In this position, you should see a gap between the lever where the cable is installed to the fixed portion of the brake lever. The gap should be about 2 to 3 mm.
If it is greater than this, you have found the problem.
The mechanics should be able to easily adjust the cable to set the gap in just a few minutes.

If the gap is 2-3mm (or less) the problem is most likely with the clutch plates inside the engine.
In this case, the RE mechanics will have to remove the left hand side cover and replace the defective parts.


Last edited by ArizonaJim : 9th September 2014 at 04:00.
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Old 9th September 2014, 11:30   #13
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Originally Posted by neil.jericho View Post

I can confirm that the acceleration was crisp and the RVMs (after all the melodrama) proved to be more of a fashion accessory than an actual functional component of the bike.
Hi Neil,

Congratualtion on the new CGT and really liked the style of your writing.

For a Cafe racer configuration, what you need is "Bar End RVMs". Get a set at the earliest and your pain in this area will be taken care of.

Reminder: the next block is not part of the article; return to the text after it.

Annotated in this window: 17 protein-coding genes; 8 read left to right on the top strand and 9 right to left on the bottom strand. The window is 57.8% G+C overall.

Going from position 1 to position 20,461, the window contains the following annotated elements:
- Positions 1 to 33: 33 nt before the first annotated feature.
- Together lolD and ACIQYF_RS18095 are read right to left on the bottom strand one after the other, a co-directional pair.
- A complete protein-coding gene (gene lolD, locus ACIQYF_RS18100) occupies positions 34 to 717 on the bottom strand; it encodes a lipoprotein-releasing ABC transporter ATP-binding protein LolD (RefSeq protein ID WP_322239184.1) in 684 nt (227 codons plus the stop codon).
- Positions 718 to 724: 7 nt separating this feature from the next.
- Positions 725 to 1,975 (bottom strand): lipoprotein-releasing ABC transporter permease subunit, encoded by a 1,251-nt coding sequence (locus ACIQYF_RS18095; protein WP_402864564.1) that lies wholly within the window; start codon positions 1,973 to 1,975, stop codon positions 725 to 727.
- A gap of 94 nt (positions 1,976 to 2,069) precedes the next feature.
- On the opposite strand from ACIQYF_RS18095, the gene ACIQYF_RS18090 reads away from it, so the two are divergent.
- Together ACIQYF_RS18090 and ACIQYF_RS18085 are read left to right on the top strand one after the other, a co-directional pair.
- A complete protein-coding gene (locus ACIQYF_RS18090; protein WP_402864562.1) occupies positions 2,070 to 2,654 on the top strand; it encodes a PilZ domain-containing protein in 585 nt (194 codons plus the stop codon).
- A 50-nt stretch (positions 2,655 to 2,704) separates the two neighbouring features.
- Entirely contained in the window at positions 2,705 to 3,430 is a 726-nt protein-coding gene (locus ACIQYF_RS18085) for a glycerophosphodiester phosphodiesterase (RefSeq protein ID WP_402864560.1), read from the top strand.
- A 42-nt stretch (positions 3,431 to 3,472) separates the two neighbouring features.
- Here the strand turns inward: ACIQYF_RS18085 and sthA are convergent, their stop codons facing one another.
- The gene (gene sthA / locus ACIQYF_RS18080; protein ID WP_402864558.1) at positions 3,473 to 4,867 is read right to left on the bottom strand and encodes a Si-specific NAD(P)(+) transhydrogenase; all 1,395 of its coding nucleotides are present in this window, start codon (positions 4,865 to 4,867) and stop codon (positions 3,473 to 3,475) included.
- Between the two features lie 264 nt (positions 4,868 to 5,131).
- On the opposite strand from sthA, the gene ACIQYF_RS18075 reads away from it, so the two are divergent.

For your info, the CGT is going great guns in UK. I was told by some one associated with the UK distributor of RE, that they are selling more that 20 units every month in UK. I guess the nostalgia notwithstanding, the bike must be more reliable than the others and hence the off take.

Best Regards & Ride Safe

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Old 9th September 2014, 11:44   #14
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Congrats Neil!First full length review of the Conti here on t-bhp.Eagerly awaiting your long term riding impressions.

Excellent write up.Enjoyed the read.The bit on braking behaviour of old Enfields struck home for me.I lean slightly towards the front aswell.

In that picture of 3 Contis,the one on the far left has a different tailamp.Is that an available accessory?

As you said,in the looks department,definitely it is one good lookin motorcycle.Initially I was a bit disappointed since they really didn't up the ante(read twin) in the power department.I suppose that is something that may take a long time to change.

I'm curious,did you spot the Conti first at the showroom on Chittoor road?I've only seen one so far here in Cochin(Red).
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Old 9th September 2014, 14:50   #15
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Neil, congratulations on the Continental GT. It's indeed a looker. I was terribly impressed by their video advertisment which was really lovely

Great write up too. Look forward to more pictures of your bike

Originally Posted by r_nairtvm View Post
For a Cafe racer configuration, what you need is "Bar End RVMs". Get a set at the earliest and your pain in this area will be taken care of.
Ram, its a bullet and whatever you do RVM will always remain a fashion accessory after 60kmph and for some maximum till 80kmph

My bullet's RVM becomes completely hazy post 60kmph and will just indicate there is someone in it without giving any clue about distance and sometimes you cannot even make out if its a 2 wheeler or 4 wheeler in the mirror